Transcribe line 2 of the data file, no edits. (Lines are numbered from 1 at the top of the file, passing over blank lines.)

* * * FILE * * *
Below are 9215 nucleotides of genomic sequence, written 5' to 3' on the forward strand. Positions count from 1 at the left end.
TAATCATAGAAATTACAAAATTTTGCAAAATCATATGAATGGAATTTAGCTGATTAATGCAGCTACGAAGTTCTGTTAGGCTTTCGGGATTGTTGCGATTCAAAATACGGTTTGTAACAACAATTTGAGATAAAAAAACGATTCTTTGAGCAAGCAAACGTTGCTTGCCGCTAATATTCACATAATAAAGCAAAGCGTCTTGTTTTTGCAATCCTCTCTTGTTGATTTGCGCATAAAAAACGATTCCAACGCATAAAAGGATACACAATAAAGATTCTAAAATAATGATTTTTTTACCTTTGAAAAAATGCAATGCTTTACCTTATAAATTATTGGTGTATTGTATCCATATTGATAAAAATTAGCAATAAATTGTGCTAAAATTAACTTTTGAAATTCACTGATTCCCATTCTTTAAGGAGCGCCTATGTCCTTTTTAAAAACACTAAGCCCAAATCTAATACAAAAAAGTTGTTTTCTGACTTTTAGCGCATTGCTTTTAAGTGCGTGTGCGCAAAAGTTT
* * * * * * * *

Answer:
TAATCATAGAAATTACAAAATTTTGCAAAATCATATGAATGGAATTTAGCTGATTAATGCAGCTACGAAGTTCTGTTAGGCTTTCGGGATTGTTGCGATTCAAAATACGGTTTGTAACAACAATTTGAGATAAAAAAACGATTCTTTGAGCAAGCAAACGTTGCTTGCCGCTAATATTCACATAATAAAGCAAAGCGTCTTGTTTTTGCAATCCTCTCTTGTTGATTTGCGCATAAAAAACGATTCCAACGCATAAAAGGATACACAATAAAGATTCTAAAATAATGATTTTTTTACCTTTGAAAAAATGCAATGCTTTACCTTATAAATTATTGGTGTATTGTATCCATATTGATAAAAATTAGCAATAAATTGTGCTAAAATTAACTTTTGAAATTCACTGATTCCCATTCTTTAAGGAGCGCCTATGTCCTTTTTAAAAACACTAAGCCCAAATCTAATACAAAAAAGTTGTTTTCTGACTTTTAGCGCATTGCTTTTAAGTGCGTGTGCGCAAAAGTTT